The State filed a conditional cross-petition asking this court to hold that the prosecutor's comments were not a misstatement of law and no error occurred.

         In considering a claim of prosecutorial error, we follow a two-step analysis. We first determine whether an error occurred. Second, if an error has been found, we evaluate the prejudice it caused to determine whether it was harmless. State v. Sherman, 305 Kan. 88, 109, 378 P.3d 1060 (2016). At the first step, error occurs if the appellate court determines the prosecutor's actions or statements "fall outside the wide latitude afforded prosecutors to conduct the State's case and attempt to obtain a conviction in a manner that does not offend the defendant's constitutional right to a fair trial." 305 Kan. at 109. A criminal defendant establishes the first prong by establishing the prosecutor misstated the law or argued a fact or factual inferences with no evidentiary foundation. See State v. Wilson, 309 Kan. 67, 78, 431 P.3d 841 (2018); State v. Hilt, 307 Kan. 112, 124, 406 P.3d 905 (2017).

         1.1 The prosecutor erred.

         Ballou mainly argues the prosecutor's expansive interpretation of "on or about" amounted to a misstatement of the law. The Court of Appeals panel assumed the validity of this argument and moved to the second step of evaluating the effect of the assumed error. Ballou, 2017 WL 3575610, at *7. The State asks us to hold that the statement was not outside the wide latitude permitted the prosecutor. It, like Ballou, focuses on the legal meaning of the phrase "on or about." We do not reach these legal arguments, however, because they depend on a fallacious assumption that the argument, whether it misstates the law or not, fits the facts. But no evidence suggests the charged crimes occurred during a significant portion of the four-and-a-half months Ballou and his family lived in the house prior to April 13, 2014. Thus, there is no factual support for the prosecutor's argument.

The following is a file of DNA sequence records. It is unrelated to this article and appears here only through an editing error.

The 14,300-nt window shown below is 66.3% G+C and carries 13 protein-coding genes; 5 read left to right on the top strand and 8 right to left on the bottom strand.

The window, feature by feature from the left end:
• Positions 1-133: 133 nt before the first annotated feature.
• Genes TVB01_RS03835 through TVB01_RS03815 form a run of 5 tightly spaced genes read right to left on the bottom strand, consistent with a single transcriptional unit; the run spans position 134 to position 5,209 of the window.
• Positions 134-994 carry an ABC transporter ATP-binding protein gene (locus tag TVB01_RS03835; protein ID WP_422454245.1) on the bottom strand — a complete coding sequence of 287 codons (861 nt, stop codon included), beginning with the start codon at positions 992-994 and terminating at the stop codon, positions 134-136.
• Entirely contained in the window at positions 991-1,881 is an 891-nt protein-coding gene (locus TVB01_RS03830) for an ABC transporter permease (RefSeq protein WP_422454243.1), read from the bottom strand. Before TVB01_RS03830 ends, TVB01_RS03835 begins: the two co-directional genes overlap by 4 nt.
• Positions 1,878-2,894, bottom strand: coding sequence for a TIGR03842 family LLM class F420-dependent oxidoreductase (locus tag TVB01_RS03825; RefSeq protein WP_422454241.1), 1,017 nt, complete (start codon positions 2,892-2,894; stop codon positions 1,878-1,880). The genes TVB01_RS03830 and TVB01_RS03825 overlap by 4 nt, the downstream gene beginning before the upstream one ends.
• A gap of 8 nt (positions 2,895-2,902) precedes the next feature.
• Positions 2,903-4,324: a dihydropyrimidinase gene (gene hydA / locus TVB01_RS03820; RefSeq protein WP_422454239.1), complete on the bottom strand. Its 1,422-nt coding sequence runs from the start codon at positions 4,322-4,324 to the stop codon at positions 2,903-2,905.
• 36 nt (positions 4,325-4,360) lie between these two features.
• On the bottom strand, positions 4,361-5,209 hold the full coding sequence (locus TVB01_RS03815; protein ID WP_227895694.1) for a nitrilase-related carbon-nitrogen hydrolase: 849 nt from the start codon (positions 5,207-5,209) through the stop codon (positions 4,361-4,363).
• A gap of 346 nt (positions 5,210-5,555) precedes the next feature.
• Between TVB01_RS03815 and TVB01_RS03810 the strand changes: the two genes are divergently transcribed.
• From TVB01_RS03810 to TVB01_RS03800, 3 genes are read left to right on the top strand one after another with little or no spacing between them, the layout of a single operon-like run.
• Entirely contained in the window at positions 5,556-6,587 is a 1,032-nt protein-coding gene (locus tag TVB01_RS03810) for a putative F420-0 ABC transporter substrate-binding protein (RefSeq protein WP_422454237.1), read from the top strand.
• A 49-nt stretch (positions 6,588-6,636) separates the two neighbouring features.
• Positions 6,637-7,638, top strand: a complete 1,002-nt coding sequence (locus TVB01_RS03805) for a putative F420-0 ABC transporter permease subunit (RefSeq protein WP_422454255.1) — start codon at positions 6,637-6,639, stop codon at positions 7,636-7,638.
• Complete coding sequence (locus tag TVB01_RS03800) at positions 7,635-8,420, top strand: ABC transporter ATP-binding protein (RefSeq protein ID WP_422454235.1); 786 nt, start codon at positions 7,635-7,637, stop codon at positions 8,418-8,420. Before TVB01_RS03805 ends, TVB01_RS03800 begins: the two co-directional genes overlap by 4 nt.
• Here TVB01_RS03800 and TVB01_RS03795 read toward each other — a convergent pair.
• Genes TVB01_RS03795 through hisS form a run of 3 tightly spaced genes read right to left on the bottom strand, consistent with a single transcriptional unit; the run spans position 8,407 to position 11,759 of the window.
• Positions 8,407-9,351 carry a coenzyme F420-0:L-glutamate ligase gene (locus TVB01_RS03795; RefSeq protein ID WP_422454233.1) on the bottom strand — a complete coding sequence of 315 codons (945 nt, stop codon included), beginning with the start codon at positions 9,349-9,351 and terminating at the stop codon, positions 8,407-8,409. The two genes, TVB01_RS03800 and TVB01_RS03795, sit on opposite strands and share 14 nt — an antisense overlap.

To the extent there was any discrepancy in the time frame alleged, it related to the possibility the crimes occurred after April 13, 2014. Ballou's cross-examination of Norris revealed some uncertainty about the date of the incident. In Norris' earlier statements to the investigators she expressed confusion about when the crimes occurred. She offered Memorial Day (May 26, 2014), Mother's Day (May 11, 2014), or Easter (April 20, 2014) as approximate times. On redirect, Norris testified she later determined the date because she knew she had quit her job the day after Ballou committed the crimes and she had verified the date by going through her paystubs to determine the date she quit. The State admitted into evidence documents supporting the dates of her employment.

         Yet no evidence suggested the incident charged in the complaint occurred before April 13, 2014. In fact, before the State's closing argument neither allegations, arguments, nor evidence showed the crimes occurred before April 13, 2014. The prosecutor thus made an argument outside the evidence. And, as we have noted, a prosecutor commits error by arguing a fact or a factual inference with no evidentiary foundation. See Wilson, 309 Kan. at 78.

         1.2 The error did not prejudice Ballou.

         Although the prosecutor erred, we hold the misdirection about the potential time frame in which the crime occurred did not prejudice Ballou. In assessing the prejudice caused by a prosecutor's error, an appellate court applies the traditional constitutional harmlessness inquiry demanded by Chapman v. California, 386 U.S. 18, 87 S.Ct. 824, 17 L.Ed.2d 705 (1967). Under this test, prosecutorial error is harmless if the State can show "beyond a reasonable doubt that the error complained of will not or did not affect the outcome of the trial in light of the entire record, i.e., where there is no ...